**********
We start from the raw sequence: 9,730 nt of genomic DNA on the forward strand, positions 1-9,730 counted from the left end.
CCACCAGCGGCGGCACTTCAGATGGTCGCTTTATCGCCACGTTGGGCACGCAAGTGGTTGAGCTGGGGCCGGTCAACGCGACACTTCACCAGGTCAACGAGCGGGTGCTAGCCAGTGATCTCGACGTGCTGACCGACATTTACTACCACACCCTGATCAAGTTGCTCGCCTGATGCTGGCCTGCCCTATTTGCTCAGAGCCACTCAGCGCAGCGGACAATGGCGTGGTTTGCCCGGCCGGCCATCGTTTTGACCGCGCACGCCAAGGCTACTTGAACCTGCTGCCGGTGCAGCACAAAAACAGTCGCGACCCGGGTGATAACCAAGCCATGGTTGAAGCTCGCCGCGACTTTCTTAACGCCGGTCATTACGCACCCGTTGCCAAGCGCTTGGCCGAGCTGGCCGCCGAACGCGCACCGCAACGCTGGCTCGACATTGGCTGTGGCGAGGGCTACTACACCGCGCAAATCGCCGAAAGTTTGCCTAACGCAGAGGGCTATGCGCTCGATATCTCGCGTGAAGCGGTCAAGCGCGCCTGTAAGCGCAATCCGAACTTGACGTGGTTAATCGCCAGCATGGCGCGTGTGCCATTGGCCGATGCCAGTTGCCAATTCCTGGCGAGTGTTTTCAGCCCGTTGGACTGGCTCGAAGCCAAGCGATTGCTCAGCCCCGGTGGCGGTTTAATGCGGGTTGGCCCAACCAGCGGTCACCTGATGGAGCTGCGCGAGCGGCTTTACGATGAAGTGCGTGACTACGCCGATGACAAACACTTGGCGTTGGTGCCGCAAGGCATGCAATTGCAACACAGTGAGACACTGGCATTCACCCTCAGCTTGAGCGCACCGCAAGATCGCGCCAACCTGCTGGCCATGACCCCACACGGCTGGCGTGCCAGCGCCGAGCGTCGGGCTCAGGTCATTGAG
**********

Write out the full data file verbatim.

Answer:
We start from the raw sequence: 9,730 nt of genomic DNA on the forward strand, positions 1-9,730 counted from the left end.
CCACCAGCGGCGGCACTTCAGATGGTCGCTTTATCGCCACGTTGGGCACGCAAGTGGTTGAGCTGGGGCCGGTCAACGCGACACTTCACCAGGTCAACGAGCGGGTGCTAGCCAGTGATCTCGACGTGCTGACCGACATTTACTACCACACCCTGATCAAGTTGCTCGCCTGATGCTGGCCTGCCCTATTTGCTCAGAGCCACTCAGCGCAGCGGACAATGGCGTGGTTTGCCCGGCCGGCCATCGTTTTGACCGCGCACGCCAAGGCTACTTGAACCTGCTGCCGGTGCAGCACAAAAACAGTCGCGACCCGGGTGATAACCAAGCCATGGTTGAAGCTCGCCGCGACTTTCTTAACGCCGGTCATTACGCACCCGTTGCCAAGCGCTTGGCCGAGCTGGCCGCCGAACGCGCACCGCAACGCTGGCTCGACATTGGCTGTGGCGAGGGCTACTACACCGCGCAAATCGCCGAAAGTTTGCCTAACGCAGAGGGCTATGCGCTCGATATCTCGCGTGAAGCGGTCAAGCGCGCCTGTAAGCGCAATCCGAACTTGACGTGGTTAATCGCCAGCATGGCGCGTGTGCCATTGGCCGATGCCAGTTGCCAATTCCTGGCGAGTGTTTTCAGCCCGTTGGACTGGCTCGAAGCCAAGCGATTGCTCAGCCCCGGTGGCGGTTTAATGCGGGTTGGCCCAACCAGCGGTCACCTGATGGAGCTGCGCGAGCGGCTTTACGATGAAGTGCGTGACTACGCCGATGACAAACACTTGGCGTTGGTGCCGCAAGGCATGCAATTGCAACACAGTGAGACACTGGCATTCACCCTCAGCTTGAGCGCACCGCAAGATCGCGCCAACCTGCTGGCCATGACCCCACACGGCTGGCGTGCCAGCGCCGAGCGTCGGGCTCAGGTCATTGAG